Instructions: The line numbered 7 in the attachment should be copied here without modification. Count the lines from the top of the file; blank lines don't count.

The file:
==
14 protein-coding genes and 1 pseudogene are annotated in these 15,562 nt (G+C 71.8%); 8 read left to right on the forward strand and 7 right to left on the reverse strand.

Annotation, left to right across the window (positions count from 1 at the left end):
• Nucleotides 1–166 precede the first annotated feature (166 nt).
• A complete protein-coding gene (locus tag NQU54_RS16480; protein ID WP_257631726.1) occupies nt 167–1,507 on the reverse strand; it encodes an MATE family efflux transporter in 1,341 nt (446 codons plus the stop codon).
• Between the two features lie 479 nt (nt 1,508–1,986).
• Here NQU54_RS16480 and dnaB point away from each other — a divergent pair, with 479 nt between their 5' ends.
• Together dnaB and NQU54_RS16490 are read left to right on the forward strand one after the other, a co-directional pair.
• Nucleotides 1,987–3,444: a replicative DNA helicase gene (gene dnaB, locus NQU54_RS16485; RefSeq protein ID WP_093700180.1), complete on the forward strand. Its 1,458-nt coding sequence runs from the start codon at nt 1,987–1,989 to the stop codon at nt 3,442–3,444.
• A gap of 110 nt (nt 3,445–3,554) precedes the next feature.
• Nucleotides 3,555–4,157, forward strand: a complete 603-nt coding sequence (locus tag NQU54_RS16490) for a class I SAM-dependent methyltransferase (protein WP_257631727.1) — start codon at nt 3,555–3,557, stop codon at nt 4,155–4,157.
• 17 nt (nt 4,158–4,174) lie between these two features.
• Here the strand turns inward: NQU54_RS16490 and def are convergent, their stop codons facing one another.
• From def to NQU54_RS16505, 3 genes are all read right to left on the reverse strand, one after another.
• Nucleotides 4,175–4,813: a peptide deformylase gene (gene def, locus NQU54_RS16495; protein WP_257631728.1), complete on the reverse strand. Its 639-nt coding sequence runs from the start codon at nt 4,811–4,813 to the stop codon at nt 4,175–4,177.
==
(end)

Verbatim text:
• Together dnaB and NQU54_RS16490 are read left to right on the forward strand one after the other, a co-directional pair.